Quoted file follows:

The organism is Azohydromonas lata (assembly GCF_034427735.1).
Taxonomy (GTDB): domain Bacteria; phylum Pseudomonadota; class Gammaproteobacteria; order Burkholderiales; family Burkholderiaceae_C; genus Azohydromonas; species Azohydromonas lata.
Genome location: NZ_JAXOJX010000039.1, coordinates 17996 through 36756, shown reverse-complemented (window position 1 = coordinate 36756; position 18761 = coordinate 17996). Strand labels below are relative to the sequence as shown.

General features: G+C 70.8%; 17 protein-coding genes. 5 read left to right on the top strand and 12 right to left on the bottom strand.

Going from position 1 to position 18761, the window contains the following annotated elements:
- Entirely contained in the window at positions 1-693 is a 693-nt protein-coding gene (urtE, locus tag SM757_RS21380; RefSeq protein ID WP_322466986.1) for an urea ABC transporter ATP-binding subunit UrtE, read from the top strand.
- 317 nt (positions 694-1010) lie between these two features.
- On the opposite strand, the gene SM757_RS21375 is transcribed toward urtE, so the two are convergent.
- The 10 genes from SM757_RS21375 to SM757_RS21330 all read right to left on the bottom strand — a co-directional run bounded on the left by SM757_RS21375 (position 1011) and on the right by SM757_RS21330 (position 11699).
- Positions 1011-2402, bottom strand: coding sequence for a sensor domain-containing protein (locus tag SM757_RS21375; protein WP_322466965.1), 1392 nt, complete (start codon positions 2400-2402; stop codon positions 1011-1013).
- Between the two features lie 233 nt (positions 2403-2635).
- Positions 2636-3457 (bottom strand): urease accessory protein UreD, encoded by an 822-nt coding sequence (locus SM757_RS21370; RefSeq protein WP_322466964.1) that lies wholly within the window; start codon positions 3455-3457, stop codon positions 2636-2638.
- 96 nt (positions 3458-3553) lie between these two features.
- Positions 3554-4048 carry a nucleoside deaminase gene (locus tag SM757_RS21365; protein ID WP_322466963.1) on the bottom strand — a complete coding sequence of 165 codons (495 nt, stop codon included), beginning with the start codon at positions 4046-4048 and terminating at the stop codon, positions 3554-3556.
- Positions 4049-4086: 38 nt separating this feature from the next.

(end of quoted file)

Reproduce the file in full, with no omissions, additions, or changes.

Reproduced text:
The organism is Azohydromonas lata (assembly GCF_034427735.1).
Taxonomy (GTDB): domain Bacteria; phylum Pseudomonadota; class Gammaproteobacteria; order Burkholderiales; family Burkholderiaceae_C; genus Azohydromonas; species Azohydromonas lata.
Genome location: NZ_JAXOJX010000039.1, coordinates 17996 through 36756, shown reverse-complemented (window position 1 = coordinate 36756; position 18761 = coordinate 17996). Strand labels below are relative to the sequence as shown.

General features: G+C 70.8%; 17 protein-coding genes. 5 read left to right on the top strand and 12 right to left on the bottom strand.

Going from position 1 to position 18761, the window contains the following annotated elements:
- Entirely contained in the window at positions 1-693 is a 693-nt protein-coding gene (urtE, locus tag SM757_RS21380; RefSeq protein ID WP_322466986.1) for an urea ABC transporter ATP-binding subunit UrtE, read from the top strand.
- 317 nt (positions 694-1010) lie between these two features.
- On the opposite strand, the gene SM757_RS21375 is transcribed toward urtE, so the two are convergent.
- The 10 genes from SM757_RS21375 to SM757_RS21330 all read right to left on the bottom strand — a co-directional run bounded on the left by SM757_RS21375 (position 1011) and on the right by SM757_RS21330 (position 11699).
- Positions 1011-2402, bottom strand: coding sequence for a sensor domain-containing protein (locus tag SM757_RS21375; protein WP_322466965.1), 1392 nt, complete (start codon positions 2400-2402; stop codon positions 1011-1013).
- Between the two features lie 233 nt (positions 2403-2635).
- Positions 2636-3457 (bottom strand): urease accessory protein UreD, encoded by an 822-nt coding sequence (locus SM757_RS21370; RefSeq protein WP_322466964.1) that lies wholly within the window; start codon positions 3455-3457, stop codon positions 2636-2638.
- 96 nt (positions 3458-3553) lie between these two features.
- Positions 3554-4048 carry a nucleoside deaminase gene (locus tag SM757_RS21365; protein ID WP_322466963.1) on the bottom strand — a complete coding sequence of 165 codons (495 nt, stop codon included), beginning with the start codon at positions 4046-4048 and terminating at the stop codon, positions 3554-3556.
- Positions 4049-4086: 38 nt separating this feature from the next.